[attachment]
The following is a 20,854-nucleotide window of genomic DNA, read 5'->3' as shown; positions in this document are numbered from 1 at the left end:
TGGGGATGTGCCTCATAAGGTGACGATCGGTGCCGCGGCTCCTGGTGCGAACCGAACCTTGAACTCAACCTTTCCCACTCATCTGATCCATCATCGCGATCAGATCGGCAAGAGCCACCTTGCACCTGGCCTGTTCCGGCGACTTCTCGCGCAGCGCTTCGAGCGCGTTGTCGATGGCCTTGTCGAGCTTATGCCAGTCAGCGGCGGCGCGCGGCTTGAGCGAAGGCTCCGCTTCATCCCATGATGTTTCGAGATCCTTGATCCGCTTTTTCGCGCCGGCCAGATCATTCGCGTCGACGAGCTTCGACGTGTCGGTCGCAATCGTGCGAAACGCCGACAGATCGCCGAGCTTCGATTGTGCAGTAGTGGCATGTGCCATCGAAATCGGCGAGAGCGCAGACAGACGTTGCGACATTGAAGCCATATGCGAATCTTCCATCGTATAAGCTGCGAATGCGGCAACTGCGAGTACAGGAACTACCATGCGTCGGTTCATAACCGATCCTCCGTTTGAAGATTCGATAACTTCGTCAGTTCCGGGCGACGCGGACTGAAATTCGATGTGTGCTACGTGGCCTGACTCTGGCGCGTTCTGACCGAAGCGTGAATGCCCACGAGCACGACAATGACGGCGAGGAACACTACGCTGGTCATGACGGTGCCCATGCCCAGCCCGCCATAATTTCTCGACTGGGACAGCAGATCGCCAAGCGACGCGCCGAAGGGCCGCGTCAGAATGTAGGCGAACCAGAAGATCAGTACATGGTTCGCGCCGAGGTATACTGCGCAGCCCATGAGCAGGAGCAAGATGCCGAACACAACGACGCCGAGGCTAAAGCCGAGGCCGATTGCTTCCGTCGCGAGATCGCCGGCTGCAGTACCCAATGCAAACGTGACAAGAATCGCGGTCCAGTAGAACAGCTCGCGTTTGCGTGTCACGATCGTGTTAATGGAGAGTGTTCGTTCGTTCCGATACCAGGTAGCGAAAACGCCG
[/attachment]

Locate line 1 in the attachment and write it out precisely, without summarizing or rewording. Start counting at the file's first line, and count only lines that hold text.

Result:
The following is a 20,854-nucleotide window of genomic DNA, read 5'->3' as shown; positions in this document are numbered from 1 at the left end: